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Public Statements

Reclaiming Abandoned Mine Lands

Floor Speech

Location: Washington, DC


Mr. THOMPSON of Pennsylvania. Mr. Speaker, I rise today to bring awareness to our Nation's abandoned mine lands.

Our abandoned mine lands desperately need to be reclaimed to prevent harm to our communities and to our environment. When these sites are cleaned up and mines reclaimed, it improves the quality of our air, soil, and water.

Pennsylvania has more abandoned mine sites than any other State in the country. In fact, my district, Pennsylvania's 15th Congressional District, has more abandoned mine sites than each of the remaining 434 congressional districts combined.

This past September, my Democratic colleague from Pennsylvania's Eighth Congressional District, Matt Cartwright, joined me to introduce H.R. 4248, the Abandoned Mine Land Reauthorization Act.

The abandoned mine land trust fund is set to expire in September 2021, and this bill will not only reauthorize the fund for the next 15 years but help spur economic growth in coal communities impacted by mine closures.

For more than 40 years, this program has properly closed more than 46,000 open mine portals. To continue this momentum, the AML trust fund must be reauthorized.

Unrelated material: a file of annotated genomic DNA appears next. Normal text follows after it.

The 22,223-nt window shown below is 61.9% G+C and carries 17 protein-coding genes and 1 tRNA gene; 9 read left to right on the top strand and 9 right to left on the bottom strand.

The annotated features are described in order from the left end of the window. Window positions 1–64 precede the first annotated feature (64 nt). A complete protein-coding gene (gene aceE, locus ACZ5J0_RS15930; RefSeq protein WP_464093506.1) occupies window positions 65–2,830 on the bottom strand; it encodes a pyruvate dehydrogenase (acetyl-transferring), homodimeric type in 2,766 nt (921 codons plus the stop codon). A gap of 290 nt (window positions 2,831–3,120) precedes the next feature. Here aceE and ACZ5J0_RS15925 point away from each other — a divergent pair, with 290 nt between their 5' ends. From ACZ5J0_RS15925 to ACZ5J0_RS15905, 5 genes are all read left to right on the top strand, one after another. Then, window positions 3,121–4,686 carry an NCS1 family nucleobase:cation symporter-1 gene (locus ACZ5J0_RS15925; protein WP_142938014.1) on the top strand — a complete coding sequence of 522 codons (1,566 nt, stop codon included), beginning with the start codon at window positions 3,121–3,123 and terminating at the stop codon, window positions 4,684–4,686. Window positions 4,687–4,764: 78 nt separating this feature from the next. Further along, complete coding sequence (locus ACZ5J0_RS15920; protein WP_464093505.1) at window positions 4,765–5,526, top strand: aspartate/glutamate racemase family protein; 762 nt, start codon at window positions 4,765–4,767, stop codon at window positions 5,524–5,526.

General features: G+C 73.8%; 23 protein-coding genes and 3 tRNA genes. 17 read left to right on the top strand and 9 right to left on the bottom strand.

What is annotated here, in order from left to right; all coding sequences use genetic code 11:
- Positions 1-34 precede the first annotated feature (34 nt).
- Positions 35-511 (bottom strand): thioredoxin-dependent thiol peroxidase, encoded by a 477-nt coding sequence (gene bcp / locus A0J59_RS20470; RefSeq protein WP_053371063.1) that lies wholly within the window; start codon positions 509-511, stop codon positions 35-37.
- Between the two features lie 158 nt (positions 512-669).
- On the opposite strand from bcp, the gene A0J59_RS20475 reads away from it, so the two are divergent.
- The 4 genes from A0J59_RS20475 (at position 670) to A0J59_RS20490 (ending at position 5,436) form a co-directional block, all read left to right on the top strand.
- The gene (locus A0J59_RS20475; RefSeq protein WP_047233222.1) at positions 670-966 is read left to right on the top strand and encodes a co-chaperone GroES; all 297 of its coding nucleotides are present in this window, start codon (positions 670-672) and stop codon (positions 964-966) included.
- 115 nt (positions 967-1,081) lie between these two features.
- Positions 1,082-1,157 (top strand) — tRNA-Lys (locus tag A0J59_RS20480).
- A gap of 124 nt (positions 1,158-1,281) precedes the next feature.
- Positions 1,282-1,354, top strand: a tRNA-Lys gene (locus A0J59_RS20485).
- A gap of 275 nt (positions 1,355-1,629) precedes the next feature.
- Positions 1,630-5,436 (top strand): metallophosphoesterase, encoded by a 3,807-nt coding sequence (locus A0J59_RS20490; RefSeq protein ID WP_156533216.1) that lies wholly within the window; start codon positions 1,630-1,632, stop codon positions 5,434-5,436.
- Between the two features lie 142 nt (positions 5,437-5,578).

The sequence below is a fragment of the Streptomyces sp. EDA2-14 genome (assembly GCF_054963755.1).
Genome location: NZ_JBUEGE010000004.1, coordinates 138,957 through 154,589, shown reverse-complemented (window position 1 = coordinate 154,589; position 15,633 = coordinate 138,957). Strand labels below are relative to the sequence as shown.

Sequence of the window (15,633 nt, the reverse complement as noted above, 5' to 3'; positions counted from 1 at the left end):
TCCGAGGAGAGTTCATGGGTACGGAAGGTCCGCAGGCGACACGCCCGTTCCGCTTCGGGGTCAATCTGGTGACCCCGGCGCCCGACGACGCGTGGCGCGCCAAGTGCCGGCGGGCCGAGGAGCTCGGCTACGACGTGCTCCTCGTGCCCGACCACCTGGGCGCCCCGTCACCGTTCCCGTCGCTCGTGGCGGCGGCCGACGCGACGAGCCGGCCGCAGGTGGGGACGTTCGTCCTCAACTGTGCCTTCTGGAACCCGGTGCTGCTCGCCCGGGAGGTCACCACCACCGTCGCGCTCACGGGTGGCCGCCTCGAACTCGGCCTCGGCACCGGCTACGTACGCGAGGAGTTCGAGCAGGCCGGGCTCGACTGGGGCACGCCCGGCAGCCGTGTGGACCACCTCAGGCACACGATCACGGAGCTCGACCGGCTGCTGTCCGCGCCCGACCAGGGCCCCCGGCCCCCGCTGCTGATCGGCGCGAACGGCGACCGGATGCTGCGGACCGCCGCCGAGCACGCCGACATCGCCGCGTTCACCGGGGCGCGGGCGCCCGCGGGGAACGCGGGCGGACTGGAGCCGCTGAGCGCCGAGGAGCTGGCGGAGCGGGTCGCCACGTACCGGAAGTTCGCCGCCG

There is still work to be done.

This past month, I had the pleasure of visiting the Anderson Creek watershed in Clearfield County. Reed Johnson, a constituent of mine who has owned property in that area for 30 years, has been working tirelessly ever since to clean up the abandoned mine site on that property.

Mr. Speaker, what was mined on that site was clay, and it was clay that was made to manufacture kiln bricks, the kiln bricks that were used to produce the steel that allowed the industrial revolution to occur and allowed us to provide the arsenal of democracy to win World War I and World War II. But we have a legacy that we need to clean up there.

During that visit, Reed welcomed me, as well as State and local officials, for a tour of the property. One of the other attendees was Clearfield County Conservation District's Watershed Specialist Kelly Williams.

The impact of abandoned mine lands on our environment is obvious, but there are community and economic considerations as well. Ms. Williams underscored the impact that abandoned mine lands have, not only on the environment, but on our communities as a whole.

Outdoor recreation is very popular in the area, specifically, boating and fishing. When abandoned mine lands are left untouched for too long, they have an incredibly damaging impact on local waterways.

When outdoor recreation is a big part of the local economy, our communities feel that financial loss. Ms. Williams estimated that Clearfield County could lose as much as $3 million a year due to this impact.

Reed continues to work to raise awareness about abandoned mine lands. The Pennsylvania Department of Environmental Protection says the project would take years to finish, but I know Reed won't stop fighting.

In the meantime, Congress needs to reauthorize the AML trust fund to ensure abandoned mine land sites are reclaimed, our environment is protected, and our communities are safe.


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